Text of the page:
Thursday is a big day for Windows users. Microsoft is finally making Windows 7 publicly available, and the number of pre-orders for the operating system on Amazon.com has already surpassed orders for Harry Potter in the U.K.
Not bad for an operating system that costs $120 and doesn’t even have any magic wands or dragons in it.
That’s a good indicator that a lot of people are upgrading, and we’re sure there will be even more that follow after consumers spread the word about the vast improvements in Windows 7 over its predecessors. Here’s a simple guideline of what you should know to ensure your upgrade process is smooth — from purchase to install.
1. You should get this upgrade
We’ve written about Windows 7’s strong points as well as its weaker points. On balance, we’re confident saying this is the best Microsoft operating system yet. If you’re running any earlier version of Windows, you’ll almost certainly want to upgrade — and you should feel no hesitation about buying new computers preloaded with Windows 7.
2. But you’ll have to pay for it
Apple offers an upgrade to its latest operating system, Snow Leopard, for $30 — and you can even take advantage of it if you don’t have the previous version, Leopard. Not so with Microsoft: You’ll need to pay $120 for the upgrade — or even more, depending on which version you get. (Unless you’re a smart shopper and can find a discounted price. See tips 6 and 7 below for details on which version to buy and how to find discounts.) As with previous versions of Windows, Microsoft has created a bewildering array of variations.
3. Double-check compatibility with your hardware
Paranoid about losing access to some of your third-party accessories and software after upgrading? You should be, at least a little bit. Microsoft claims Windows 7 will work smoothly with most third-party gadgets and software, but to be on the safe side, you should check out the Windows 7 Upgrade Advisor. The tool automatically scans your system and provides a report of any potential issues, as well as steps to resolve them.
4. Scout for computers shipping with Windows 7
If you’ve been shopping for a new computer — but waiting for Windows 7 to come out first — there’s a Microsoft tool to help search for new computers that ship with Windows 7. It’s called PC Scout, and it searches for computers based on your preferences. As of this writing, the results don’t bring up Windows 7 systems (since Windows 7 isn’t officially released yet), but the website clarifies that all the computers listed in the database are eligible for a Windows 7 upgrade. That means if you purchase one of those computers today, all you have to pay is $10 for shipping, and you get the Windows 7 upgrade free. By the time Windows 7 ships, the PC Scout should be showing results for computers that include Windows 7.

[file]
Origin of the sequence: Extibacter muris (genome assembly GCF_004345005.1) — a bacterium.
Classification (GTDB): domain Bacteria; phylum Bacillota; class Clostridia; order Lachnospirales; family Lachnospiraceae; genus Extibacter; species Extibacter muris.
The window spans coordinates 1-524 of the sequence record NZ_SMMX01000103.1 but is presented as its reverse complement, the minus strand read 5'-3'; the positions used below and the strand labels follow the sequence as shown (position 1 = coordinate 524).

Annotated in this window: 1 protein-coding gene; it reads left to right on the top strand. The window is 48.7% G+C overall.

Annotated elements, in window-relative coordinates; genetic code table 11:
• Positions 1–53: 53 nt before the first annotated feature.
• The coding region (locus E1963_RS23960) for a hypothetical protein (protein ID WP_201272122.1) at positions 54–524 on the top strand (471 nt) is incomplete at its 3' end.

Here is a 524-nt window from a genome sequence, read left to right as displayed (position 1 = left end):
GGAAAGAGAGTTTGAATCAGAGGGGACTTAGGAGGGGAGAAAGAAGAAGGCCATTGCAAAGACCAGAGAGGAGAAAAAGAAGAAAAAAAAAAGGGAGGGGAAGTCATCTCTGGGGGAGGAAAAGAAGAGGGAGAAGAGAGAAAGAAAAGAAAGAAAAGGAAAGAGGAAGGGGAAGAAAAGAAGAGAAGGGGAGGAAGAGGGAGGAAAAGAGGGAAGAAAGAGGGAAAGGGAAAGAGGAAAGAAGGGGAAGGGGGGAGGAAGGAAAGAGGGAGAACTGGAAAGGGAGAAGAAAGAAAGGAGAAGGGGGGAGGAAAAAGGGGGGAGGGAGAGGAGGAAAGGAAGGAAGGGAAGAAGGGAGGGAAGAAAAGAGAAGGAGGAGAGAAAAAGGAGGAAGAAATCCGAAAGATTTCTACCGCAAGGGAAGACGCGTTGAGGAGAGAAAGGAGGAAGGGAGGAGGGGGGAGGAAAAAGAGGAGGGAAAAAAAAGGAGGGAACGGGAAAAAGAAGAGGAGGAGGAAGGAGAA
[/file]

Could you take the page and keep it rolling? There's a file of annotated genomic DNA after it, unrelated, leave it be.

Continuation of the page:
Amazon customers shopping for Windows 7 computers: There’s a web page just for you. Amazon breaks down a list of netbooks, notebooks and desktops shipping with Windows 7, so definitely check those out.
5. Upgrading from XP? Back up your data, wipe and migrate
Windows XP users cannot do a straight upgrade; they’ll have to back up their files, format their hard drive and perform a clean install. After your fresh copy of Windows 7 is on your computer, Microsoft offers a tool called Easy Transfer to migrate your files.
(If you’re a Vista user, you’ll be able to upgrade without doing a clean install — though fresh installations are generally recommended for optimal performance anyway whenever you switch to a new operating system.)
6. Know what you want
Disregard the awful, intimidating Windows 7 upgrade chart when you’re picking a version to buy. Choosing the right version really isn’t as complicated as Microsoft has made it sound in the past. Consumers: The vast majority of you should go with Windows 7 Home Premium. Business users: Most of you will want to go with Windows 7 Professional. (There’s a Windows 7 Ultimate edition, but that’s aimed at a very niche audience of ultra geeks who want to do everything they could possibly imagine doing with their computers.) Again, if you want to be safe, use the Upgrade Advisor to check your hardware and software compatibility.
7. Look for limited-time discounts
If you’re buying Windows 7 while it’s brand new, you shouldn’t be paying the full price. Microsoft and its partners are holding a weeklong sale called “7 Days of Windows 7.” Companies offering Windows 7 discounts with Microsoft include Best Buy, Dell and Acer. You can sign up to hear about daily offers on Windows.com. Also, you can check discount-aggregation sites such as PriceGrabber.com or Froogle.com to find the cheapest Windows 7 deals.